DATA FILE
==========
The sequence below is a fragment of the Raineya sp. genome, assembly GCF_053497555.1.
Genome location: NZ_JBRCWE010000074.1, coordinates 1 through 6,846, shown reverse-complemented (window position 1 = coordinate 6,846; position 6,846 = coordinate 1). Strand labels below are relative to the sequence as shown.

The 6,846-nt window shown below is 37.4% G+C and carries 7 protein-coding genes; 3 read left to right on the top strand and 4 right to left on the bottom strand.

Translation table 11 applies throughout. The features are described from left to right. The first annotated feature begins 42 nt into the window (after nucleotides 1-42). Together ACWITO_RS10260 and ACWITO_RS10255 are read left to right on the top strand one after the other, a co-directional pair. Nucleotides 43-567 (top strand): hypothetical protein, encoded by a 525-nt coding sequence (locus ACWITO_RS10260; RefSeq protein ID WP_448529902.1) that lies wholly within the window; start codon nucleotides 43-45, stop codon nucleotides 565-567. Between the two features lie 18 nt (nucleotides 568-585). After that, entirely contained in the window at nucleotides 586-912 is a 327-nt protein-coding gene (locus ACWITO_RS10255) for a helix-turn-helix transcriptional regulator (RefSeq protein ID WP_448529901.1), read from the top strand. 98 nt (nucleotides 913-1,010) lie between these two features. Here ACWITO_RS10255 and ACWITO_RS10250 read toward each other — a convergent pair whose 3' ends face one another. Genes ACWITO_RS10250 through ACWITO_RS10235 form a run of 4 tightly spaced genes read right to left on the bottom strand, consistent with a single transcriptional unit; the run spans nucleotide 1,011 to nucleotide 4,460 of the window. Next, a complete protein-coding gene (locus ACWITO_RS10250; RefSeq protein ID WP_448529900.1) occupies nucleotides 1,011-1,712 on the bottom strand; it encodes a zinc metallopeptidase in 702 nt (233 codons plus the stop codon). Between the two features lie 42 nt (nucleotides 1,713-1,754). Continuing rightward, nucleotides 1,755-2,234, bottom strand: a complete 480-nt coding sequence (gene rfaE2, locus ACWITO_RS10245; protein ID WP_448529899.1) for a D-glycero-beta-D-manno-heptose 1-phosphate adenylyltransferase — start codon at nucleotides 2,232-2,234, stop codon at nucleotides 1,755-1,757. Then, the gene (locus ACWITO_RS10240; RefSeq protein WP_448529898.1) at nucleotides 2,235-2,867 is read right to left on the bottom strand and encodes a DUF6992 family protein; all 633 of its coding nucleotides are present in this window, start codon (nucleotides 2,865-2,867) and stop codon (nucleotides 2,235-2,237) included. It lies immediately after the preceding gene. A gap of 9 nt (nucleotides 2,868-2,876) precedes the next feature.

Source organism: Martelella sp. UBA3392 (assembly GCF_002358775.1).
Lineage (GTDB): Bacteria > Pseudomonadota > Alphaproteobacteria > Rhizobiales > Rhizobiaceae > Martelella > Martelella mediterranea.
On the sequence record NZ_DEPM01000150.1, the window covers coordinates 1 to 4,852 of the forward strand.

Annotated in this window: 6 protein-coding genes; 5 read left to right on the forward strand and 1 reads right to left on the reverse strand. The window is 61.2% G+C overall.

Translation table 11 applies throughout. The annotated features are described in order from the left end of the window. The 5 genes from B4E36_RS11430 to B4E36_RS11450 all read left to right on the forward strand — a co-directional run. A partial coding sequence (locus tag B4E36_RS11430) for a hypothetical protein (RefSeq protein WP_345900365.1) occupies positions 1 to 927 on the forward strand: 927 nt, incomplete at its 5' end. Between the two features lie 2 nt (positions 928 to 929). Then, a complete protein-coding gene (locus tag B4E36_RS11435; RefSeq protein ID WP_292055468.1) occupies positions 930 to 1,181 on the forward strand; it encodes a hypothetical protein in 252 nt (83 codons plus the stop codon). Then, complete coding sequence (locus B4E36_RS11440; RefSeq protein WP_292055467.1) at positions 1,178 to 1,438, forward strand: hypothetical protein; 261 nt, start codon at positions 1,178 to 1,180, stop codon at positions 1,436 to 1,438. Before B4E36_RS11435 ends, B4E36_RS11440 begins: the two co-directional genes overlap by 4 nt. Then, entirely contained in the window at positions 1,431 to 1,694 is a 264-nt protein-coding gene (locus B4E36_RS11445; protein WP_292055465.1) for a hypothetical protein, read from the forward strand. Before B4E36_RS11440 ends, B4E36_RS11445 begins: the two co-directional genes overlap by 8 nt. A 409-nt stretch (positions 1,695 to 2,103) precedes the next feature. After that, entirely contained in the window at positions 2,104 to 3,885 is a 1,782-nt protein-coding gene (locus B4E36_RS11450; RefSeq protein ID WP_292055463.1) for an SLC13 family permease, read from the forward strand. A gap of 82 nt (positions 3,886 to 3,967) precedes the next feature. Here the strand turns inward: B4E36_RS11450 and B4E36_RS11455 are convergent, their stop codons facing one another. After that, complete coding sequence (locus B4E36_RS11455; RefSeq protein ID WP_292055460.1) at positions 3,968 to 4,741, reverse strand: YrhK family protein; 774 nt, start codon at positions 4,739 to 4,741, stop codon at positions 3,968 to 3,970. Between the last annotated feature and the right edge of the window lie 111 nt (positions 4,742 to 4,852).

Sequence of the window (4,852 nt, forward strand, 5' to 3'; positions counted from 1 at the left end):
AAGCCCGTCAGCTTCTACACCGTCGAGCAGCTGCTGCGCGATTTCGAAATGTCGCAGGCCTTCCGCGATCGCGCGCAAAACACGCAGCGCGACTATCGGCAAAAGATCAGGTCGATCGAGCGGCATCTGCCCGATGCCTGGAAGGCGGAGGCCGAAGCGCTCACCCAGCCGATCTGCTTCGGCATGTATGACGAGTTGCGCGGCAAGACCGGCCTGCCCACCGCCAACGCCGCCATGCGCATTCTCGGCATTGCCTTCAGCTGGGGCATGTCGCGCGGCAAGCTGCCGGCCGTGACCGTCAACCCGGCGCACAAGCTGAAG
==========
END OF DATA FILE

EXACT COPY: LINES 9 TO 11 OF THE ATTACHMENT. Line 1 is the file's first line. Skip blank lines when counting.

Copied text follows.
Translation table 11 applies throughout. The annotated features are described in order from the left end of the window. The 5 genes from B4E36_RS11430 to B4E36_RS11450 all read left to right on the forward strand — a co-directional run. A partial coding sequence (locus tag B4E36_RS11430) for a hypothetical protein (RefSeq protein WP_345900365.1) occupies positions 1 to 927 on the forward strand: 927 nt, incomplete at its 5' end. Between the two features lie 2 nt (positions 928 to 929). Then, a complete protein-coding gene (locus tag B4E36_RS11435; RefSeq protein ID WP_292055468.1) occupies positions 930 to 1,181 on the forward strand; it encodes a hypothetical protein in 252 nt (83 codons plus the stop codon). Then, complete coding sequence (locus B4E36_RS11440; RefSeq protein WP_292055467.1) at positions 1,178 to 1,438, forward strand: hypothetical protein; 261 nt, start codon at positions 1,178 to 1,180, stop codon at positions 1,436 to 1,438. Before B4E36_RS11435 ends, B4E36_RS11440 begins: the two co-directional genes overlap by 4 nt. Then, entirely contained in the window at positions 1,431 to 1,694 is a 264-nt protein-coding gene (locus B4E36_RS11445; protein WP_292055465.1) for a hypothetical protein, read from the forward strand. Before B4E36_RS11440 ends, B4E36_RS11445 begins: the two co-directional genes overlap by 8 nt. A 409-nt stretch (positions 1,695 to 2,103) precedes the next feature. After that, entirely contained in the window at positions 2,104 to 3,885 is a 1,782-nt protein-coding gene (locus B4E36_RS11450; RefSeq protein ID WP_292055463.1) for an SLC13 family permease, read from the forward strand. A gap of 82 nt (positions 3,886 to 3,967) precedes the next feature. Here the strand turns inward: B4E36_RS11450 and B4E36_RS11455 are convergent, their stop codons facing one another. After that, complete coding sequence (locus B4E36_RS11455; RefSeq protein ID WP_292055460.1) at positions 3,968 to 4,741, reverse strand: YrhK family protein; 774 nt, start codon at positions 4,739 to 4,741, stop codon at positions 3,968 to 3,970. Between the last annotated feature and the right edge of the window lie 111 nt (positions 4,742 to 4,852).

Sequence of the window (4,852 nt, forward strand, 5' to 3'; positions counted from 1 at the left end):
AAGCCCGTCAGCTTCTACACCGTCGAGCAGCTGCTGCGCGATTTCGAAATGTCGCAGGCCTTCCGCGATCGCGCGCAAAACACGCAGCGCGACTATCGGCAAAAGATCAGGTCGATCGAGCGGCATCTGCCCGATGCCTGGAAGGCGGAGGCCGAAGCGCTCACCCAGCCGATCTGCTTCGGCATGTATGACGAGTTGCGCGGCAAGACCGGCCTGCCCACCGCCAACGCCGCCATGCGCATTCTCGGCATTGCCTTCAGCTGGGGCATGTCGCGCGGCAAGCTGCCGGCCGTGACCGTCAACCCGGCGCACAAGCTGAAG